To improve the knowledge of the sediment transport dynamics in the area and its relations with Q, a new measuring station for both Q and SSC was installed in the Carapellotto basin, nested in the Carapelle basin. In addition, a network of groundwater monitoring points was established in the areas surrounding the monitoring station, to improve the information about surface water-groundwater exchanges. In the following the data of the first year of activity are presented as well as the installation problems occurred during the study period. The Q–SSC relationship was investigated at the event scale through the hysteresis analysis. [51]. The analysis of the hysteretic loops considers that if the sediment peak SSCp occurs before the water discharge peak Qp, or if the SSC/Q ratios on the rising limb of the hydrograph (Q-graph) are greater than those on the falling limb, then the loop is clockwise. Instead, if SSCp arrives after Qp, or if SSC/Q ratios on the rising limb of the Q-graph are lower than those on the falling limb, the loop shows a counter-clockwise direction. The eight-shaped loop is a combination of a clockwise and a counter-clockwise loop, usually due to more than one peak in the hydrograph or sedigraph.
The surface flow-groundwater interdependence was assessed considering both the whole monitored period and at the event scale.
The monitoring station (Figure 3) installed in November 2015, includes a flow meter, a turbidimeter and an automatic sampler. A photovoltaic panel (24 V–240 Wp), located on a pole and equipped with a charge controller, provides the electricity to the system through two series-connected batteries (12 V–220 Ah). The electric panels, the instrument controllers, the flow and SSC data loggers and the automatic sampler are located in a prefabricated concrete cab.
The monitoring equipment is completed by an IP-Cam fixed to the bridge deck. The camera uses a Wi-Fi signal from a dedicated modem GSM/GPRS to upload every 15 min a snapshot to a ftp server. This enables the visual checking of the flood events and the status of the monitoring equipment.

2.2.1. Water Discharge Measurement

The water discharge measurements are provided by a system composed of an ultrasonic sensor to measure the water level (Figure 3d), a radar sensor to measure the water surface velocity (Figure 3e) and a processor (Figure 3a) designed for operation and control of these sensors.
The discharge sensors are both installed on the upstream side of the bridge on the Carapellotto torrent, at about 3.5 m height from the bottom of the river. These non-contact measurements are elaborated by the processor applying the velocity-area method, assuming that the cross-section profile with trapezoid geometry is stable. The ultrasonic level sensor has a measuring range from 0.2 to 4 m with 0.2% accuracy. The radar velocity sensor (24 GHz) operates by means of the Doppler effect on the water surface. It ranges from 0.05 ms−1 to 15 ms−1, with 1 mms−1 resolution and 0.5% accuracy of the mean velocity reading. The time step for measuring with both instruments was set as 15 min. Finally, the processor is connected to an 8-channel data logger that manages and transmits data by means of a GSM/GPRS modem.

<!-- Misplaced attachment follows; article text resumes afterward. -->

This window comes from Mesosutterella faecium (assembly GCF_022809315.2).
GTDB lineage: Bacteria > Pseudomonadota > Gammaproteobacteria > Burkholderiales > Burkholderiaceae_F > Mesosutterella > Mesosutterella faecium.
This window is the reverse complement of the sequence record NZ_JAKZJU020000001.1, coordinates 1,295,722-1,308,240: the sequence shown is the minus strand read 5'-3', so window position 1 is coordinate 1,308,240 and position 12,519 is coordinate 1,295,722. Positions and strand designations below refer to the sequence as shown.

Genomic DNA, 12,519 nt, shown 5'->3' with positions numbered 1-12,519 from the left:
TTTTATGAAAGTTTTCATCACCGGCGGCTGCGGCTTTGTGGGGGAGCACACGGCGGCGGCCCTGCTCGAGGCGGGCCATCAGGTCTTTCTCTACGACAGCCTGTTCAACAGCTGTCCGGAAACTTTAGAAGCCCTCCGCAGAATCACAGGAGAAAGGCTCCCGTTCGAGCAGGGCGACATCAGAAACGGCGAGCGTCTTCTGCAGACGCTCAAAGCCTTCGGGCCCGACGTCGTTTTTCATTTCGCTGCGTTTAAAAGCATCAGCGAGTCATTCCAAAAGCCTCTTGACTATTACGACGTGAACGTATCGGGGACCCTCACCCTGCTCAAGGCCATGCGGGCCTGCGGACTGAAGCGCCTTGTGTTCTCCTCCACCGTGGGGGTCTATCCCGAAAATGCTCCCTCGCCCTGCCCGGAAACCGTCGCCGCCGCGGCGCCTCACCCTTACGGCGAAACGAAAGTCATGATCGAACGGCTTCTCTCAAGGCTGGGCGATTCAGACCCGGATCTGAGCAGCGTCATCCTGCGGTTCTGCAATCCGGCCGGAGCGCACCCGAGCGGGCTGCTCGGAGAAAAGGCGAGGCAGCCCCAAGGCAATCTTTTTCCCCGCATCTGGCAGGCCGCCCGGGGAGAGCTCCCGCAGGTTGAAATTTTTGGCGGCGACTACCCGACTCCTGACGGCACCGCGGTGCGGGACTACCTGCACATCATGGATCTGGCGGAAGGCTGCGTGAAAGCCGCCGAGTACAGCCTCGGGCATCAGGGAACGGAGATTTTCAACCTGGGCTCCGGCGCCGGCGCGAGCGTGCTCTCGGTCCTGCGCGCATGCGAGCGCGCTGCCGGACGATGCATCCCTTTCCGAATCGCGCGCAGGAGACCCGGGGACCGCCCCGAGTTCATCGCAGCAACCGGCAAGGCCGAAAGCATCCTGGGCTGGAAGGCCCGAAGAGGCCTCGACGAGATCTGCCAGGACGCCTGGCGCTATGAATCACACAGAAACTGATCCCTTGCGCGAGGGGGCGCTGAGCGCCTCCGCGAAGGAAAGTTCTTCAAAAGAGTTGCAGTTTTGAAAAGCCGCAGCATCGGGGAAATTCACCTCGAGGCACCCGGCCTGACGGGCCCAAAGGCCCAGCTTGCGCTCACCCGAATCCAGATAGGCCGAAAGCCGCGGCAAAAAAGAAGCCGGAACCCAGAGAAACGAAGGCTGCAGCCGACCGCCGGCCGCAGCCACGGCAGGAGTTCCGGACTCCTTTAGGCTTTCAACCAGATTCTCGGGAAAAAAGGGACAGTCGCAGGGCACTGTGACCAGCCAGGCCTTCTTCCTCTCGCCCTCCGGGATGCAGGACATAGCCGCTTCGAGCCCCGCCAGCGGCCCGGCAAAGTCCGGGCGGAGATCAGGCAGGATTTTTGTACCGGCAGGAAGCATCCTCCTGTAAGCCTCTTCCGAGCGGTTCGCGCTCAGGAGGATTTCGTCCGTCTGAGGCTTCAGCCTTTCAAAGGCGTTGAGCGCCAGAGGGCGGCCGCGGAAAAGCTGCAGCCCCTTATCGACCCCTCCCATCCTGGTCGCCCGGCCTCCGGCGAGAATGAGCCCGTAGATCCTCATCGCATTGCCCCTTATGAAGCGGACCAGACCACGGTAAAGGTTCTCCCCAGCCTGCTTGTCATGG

A field water discharge measurement was performed to calibrate sensors using a current meter (Figure 4a). In order to obtain the water discharge values all the recorded data of the velocity and water level were processed using SEBA Software-Q3 (Figure 4b).

2.2.2. Suspended Sediment Concentration Measurement

Suspended solid concentration (SSC) measurements are performed by means of an optical sensor with dual-beam optics and a back-scatter detector both connected to the controller (Figure 3c). The optical probe is housed in a specific handmade metallic tank (width 0.5 m, height 0.4 m and length 6.1 m-Figure 3f), grilled from 0 to 1.60 m height and located on the western river bank. The sensor has the zero position at 0.15 m above the river bed and it is installed on a floating system (Figure 3f and Figure 8) in order to follow water level oscillations, measuring the sediment concentration close to the water surface. The housing tank permits the probe to float and protects it both from potential errors due to incident radiant energy straying into the infrared field and from impacts from coarse materials transported by floods.
The probe has a near infrared LED (light-emitting diode) light source that emits at an angle of 45°. Two photoreceptors detect scattered light, the first one at 90° (works when the turbidity method is selected) and the second backscatter at 140° (works when coupled with the first when the suspended solid concentration method is selected). The detectors measure the light emitted by the source beam and reflected by the suspended solids. A windscreen wiper activates every 15 min to clean the lens on the light emitter. These sensors are coupled to a dedicated controller that manages and displays the measured data. The controller allows two analog signal outputs (0–20 mA or 4–20 mA) and both of these can be set to represent a measured parameter. The output signals define a measurement range of 0.001–4000 NTU for turbidity mode and 0.001–50 g L−1 for suspended solids mode, assumed to be compatible with the expected characteristics of the sediment transport in the measuring section. The controller is connected to the 8-channel data logger that manages and transmits data by means of the GSM/GPRS modem.